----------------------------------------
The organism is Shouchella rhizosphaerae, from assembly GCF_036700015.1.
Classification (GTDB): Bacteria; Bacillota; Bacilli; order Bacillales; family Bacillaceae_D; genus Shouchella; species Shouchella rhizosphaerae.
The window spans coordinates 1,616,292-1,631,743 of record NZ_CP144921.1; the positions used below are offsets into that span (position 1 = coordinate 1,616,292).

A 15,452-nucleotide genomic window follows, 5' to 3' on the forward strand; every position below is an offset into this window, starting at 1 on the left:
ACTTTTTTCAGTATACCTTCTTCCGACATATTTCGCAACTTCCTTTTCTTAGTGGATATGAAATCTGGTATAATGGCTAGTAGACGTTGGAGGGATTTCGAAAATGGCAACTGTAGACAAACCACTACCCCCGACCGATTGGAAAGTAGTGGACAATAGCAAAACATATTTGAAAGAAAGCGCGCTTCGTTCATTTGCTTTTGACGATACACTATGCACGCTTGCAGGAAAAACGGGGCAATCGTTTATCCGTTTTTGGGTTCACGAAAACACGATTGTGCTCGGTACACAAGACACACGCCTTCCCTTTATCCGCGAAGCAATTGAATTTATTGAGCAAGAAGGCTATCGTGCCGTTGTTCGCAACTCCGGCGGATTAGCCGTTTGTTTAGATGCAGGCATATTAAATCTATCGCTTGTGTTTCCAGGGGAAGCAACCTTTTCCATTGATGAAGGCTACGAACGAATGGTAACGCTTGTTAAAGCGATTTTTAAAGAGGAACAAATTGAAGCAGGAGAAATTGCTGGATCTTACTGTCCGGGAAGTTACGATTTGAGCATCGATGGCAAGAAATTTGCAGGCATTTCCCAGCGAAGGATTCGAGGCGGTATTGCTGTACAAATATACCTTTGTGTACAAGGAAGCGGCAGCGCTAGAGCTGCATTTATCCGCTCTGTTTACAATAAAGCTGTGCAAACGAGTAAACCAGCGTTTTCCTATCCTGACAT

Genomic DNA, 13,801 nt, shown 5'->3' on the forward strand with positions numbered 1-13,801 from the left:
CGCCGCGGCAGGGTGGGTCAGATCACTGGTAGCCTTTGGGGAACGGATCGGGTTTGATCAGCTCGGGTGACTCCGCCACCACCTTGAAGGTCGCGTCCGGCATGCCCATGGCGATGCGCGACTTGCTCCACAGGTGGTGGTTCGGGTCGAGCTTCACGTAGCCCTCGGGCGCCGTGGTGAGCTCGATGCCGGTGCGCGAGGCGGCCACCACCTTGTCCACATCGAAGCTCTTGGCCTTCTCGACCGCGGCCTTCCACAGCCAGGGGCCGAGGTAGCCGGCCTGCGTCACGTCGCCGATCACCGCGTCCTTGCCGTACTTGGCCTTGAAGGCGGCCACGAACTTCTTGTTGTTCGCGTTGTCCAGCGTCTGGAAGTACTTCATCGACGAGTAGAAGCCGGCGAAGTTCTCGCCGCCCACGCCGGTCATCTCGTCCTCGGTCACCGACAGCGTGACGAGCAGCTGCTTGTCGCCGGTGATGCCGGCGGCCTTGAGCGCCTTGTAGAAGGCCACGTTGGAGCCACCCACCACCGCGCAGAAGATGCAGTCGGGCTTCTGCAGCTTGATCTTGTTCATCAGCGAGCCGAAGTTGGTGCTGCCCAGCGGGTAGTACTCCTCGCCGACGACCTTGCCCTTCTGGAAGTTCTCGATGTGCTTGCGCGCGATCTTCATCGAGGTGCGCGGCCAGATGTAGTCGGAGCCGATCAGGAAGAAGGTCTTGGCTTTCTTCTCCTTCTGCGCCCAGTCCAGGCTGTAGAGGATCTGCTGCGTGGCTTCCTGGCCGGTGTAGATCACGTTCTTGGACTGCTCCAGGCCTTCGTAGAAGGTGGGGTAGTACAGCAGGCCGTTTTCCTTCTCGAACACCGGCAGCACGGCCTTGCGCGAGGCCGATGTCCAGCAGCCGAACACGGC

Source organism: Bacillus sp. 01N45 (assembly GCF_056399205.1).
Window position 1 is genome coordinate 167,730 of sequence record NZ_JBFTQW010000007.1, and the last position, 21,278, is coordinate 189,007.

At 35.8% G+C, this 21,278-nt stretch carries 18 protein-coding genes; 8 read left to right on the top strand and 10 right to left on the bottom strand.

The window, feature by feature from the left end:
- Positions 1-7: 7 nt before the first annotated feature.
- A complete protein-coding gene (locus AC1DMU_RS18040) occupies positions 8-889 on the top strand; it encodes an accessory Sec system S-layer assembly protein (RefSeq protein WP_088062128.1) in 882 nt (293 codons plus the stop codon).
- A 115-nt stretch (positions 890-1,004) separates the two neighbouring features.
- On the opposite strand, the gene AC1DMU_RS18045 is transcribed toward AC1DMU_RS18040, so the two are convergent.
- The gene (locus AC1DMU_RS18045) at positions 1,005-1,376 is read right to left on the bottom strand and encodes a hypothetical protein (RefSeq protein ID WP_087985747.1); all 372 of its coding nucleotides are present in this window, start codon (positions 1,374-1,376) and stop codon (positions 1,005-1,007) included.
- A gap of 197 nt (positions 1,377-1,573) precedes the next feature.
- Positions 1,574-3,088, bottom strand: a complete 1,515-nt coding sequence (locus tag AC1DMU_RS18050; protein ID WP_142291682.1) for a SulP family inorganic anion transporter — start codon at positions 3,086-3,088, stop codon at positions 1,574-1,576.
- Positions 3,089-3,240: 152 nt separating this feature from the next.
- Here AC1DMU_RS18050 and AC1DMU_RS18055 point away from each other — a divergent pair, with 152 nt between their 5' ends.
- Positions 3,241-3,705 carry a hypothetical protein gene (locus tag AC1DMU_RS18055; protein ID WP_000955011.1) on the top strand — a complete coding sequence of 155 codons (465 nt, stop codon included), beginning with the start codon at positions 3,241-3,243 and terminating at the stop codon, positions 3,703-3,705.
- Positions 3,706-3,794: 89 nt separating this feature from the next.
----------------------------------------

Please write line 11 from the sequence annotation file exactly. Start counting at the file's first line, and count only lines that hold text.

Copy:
The window, feature by feature from the left end: